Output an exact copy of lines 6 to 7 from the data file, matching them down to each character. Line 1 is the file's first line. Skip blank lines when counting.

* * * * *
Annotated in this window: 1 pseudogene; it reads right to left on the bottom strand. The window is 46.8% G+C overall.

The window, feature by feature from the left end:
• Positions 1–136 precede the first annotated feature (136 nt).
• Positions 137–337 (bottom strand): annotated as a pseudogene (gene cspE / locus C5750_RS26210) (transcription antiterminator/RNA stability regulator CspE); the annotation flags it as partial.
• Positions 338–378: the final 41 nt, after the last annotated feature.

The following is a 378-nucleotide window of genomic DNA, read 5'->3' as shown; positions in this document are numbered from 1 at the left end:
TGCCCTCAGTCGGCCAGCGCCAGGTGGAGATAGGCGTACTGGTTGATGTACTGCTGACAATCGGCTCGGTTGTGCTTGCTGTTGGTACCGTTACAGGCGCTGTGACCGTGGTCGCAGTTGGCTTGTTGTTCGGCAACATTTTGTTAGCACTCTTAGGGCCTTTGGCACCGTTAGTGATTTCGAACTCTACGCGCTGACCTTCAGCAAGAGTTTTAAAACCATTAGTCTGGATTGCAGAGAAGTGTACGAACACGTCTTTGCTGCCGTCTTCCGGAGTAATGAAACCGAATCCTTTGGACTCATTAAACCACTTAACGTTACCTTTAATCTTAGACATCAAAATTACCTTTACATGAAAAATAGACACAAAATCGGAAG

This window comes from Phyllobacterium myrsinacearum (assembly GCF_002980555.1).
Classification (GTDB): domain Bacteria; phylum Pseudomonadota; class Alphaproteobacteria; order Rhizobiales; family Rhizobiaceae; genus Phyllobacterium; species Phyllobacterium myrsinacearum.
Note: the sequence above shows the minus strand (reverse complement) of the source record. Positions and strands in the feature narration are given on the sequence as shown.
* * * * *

The following is a 378-nucleotide window of genomic DNA, read 5'->3' as shown; positions in this document are numbered from 1 at the left end:
TGCCCTCAGTCGGCCAGCGCCAGGTGGAGATAGGCGTACTGGTTGATGTACTGCTGACAATCGGCTCGGTTGTGCTTGCTGTTGGTACCGTTACAGGCGCTGTGACCGTGGTCGCAGTTGGCTTGTTGTTCGGCAACATTTTGTTAGCACTCTTAGGGCCTTTGGCACCGTTAGTGATTTCGAACTCTACGCGCTGACCTTCAGCAAGAGTTTTAAAACCATTAGTCTGGATTGCAGAGAAGTGTACGAACACGTCTTTGCTGCCGTCTTCCGGAGTAATGAAACCGAATCCTTTGGACTCATTAAACCACTTAACGTTACCTTTAATCTTAGACATCAAAATTACCTTTACATGAAAAATAGACACAAAATCGGAAG